Leaving the busy and stressful life behind and being embraced by the silence and tranquility a country village offers.
We arrived late in the evening, as we turned into the single track road leading to our friends house it started to snow. For a few moments the cottages we drove passed started to look like someone had dusted icing sugar on them. It was cold, terribly cold but the warming fire roaring in our friends cottage warmed our frozen fingers and toes.
The next morning we went on a walk trough the fields wearing wellies and big warm coats.
We visited the church where my friends got married and went home to a cup of warming tea.
I adore this little Cotswold village and the way the yellow stones of the cottages catch the morning sun.
The last day of our stay I got up just after dawn and watched the sky turn from a greyish pink to bright blue from the cottage window. I jumped out of bed and dressed warm to go explore leaving everyone still asleep behind.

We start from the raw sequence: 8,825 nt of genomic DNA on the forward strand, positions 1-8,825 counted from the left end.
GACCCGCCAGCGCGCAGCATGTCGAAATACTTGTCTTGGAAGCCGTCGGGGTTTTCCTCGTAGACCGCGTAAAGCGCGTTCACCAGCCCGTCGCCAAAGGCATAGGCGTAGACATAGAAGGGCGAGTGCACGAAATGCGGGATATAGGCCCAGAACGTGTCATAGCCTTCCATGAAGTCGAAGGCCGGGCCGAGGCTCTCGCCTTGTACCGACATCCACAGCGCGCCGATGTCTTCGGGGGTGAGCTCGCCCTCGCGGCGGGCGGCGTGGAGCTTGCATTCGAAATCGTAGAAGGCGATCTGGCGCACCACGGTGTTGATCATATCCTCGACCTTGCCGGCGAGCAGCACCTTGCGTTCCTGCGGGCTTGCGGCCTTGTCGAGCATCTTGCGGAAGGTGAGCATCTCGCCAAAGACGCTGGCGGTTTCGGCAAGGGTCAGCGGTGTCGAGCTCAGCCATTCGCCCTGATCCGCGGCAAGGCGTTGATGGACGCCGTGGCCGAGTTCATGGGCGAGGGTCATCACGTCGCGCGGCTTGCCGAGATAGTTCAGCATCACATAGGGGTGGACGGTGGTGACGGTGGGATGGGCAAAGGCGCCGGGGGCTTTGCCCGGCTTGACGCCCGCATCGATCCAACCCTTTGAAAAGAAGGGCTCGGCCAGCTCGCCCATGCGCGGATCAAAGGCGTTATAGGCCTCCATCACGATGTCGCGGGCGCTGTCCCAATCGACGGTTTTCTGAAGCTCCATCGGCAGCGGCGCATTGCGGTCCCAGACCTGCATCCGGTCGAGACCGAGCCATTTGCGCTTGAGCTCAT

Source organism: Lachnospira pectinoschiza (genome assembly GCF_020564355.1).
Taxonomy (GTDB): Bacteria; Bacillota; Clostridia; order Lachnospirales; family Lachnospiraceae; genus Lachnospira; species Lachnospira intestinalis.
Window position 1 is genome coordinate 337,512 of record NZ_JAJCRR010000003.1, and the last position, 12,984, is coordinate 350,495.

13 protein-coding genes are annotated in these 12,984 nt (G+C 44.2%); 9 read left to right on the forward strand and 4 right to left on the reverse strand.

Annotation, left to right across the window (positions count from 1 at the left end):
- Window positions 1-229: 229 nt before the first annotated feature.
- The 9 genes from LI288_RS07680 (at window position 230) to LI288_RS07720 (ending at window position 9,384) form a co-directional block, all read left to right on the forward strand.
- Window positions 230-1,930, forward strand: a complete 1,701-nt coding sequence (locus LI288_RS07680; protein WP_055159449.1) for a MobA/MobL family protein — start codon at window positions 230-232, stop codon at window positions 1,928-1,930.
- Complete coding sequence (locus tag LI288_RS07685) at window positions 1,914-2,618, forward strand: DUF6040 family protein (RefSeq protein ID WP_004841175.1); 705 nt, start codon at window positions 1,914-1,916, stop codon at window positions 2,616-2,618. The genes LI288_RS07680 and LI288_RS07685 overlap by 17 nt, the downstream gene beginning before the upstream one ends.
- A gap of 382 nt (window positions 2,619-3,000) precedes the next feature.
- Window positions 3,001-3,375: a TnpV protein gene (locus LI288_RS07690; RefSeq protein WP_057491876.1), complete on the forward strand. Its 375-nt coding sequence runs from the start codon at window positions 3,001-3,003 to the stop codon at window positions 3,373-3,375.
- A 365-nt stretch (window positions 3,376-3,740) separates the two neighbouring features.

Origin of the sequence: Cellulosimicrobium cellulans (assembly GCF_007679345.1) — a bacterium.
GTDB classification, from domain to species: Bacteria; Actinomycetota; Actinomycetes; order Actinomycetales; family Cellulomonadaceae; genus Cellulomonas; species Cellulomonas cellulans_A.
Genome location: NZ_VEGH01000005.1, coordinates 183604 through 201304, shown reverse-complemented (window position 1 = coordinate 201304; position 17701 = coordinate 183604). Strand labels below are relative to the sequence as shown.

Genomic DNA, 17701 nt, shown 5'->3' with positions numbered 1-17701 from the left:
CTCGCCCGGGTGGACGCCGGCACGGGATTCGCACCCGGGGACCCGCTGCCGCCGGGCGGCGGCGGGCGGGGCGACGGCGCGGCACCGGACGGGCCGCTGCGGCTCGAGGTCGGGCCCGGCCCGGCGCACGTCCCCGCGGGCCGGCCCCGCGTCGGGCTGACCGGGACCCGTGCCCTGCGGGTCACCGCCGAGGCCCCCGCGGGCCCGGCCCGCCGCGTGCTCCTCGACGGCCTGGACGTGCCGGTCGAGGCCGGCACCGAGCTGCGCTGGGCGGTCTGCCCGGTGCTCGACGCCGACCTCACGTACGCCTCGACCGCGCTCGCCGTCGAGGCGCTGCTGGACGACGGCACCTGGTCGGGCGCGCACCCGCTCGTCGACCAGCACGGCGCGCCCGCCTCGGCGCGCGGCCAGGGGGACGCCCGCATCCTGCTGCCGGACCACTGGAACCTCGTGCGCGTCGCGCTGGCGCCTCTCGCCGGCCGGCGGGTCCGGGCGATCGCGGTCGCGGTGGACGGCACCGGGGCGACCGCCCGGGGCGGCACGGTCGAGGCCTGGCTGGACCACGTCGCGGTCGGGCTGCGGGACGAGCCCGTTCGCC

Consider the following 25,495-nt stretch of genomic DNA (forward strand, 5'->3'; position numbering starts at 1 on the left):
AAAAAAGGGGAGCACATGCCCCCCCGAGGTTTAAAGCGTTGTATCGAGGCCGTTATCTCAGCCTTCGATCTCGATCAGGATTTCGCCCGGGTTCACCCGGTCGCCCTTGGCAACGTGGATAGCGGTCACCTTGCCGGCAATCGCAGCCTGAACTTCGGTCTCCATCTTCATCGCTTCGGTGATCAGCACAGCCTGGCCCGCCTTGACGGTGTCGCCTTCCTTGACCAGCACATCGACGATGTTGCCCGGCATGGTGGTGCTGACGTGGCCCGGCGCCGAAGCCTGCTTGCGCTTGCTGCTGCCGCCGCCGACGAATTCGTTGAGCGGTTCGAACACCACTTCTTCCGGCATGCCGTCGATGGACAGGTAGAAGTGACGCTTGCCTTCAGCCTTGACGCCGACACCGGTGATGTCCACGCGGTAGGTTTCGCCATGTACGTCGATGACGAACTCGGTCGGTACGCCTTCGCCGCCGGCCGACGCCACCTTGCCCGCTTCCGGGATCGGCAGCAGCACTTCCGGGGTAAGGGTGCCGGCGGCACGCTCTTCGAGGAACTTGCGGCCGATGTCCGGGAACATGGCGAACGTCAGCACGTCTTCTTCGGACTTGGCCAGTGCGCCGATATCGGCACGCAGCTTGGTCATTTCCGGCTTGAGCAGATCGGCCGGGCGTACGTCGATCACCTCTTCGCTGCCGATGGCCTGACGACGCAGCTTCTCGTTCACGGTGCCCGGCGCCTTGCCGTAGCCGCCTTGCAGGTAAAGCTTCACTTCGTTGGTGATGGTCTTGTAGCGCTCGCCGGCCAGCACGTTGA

But there is a down side to this comforting story, in lots of these Cotswolds houses people didn't start their days. Shutters were closed and padlocks guarded the gates. It's the same story in all rural villages in the UK, people from the city buying houses in small villages to escape to when they can. And who can blame them, I too feel the soothing feeling of the slower pace of life a country villages seems to give.
But communities are broken and youngsters are forced to leave their home, because life in these sweet little villages has gotten too expensive for them to stay. Moving down the road from mum and dad is no option because even the smallest of cottages are sold as a luxury retreat in the country.
Pubs are forced to call last orders for good every day, because there are no people to pour pints for during the week. Village shops are disappearing, rural schools closing.
Rural Britain is beautiful, but it is changing.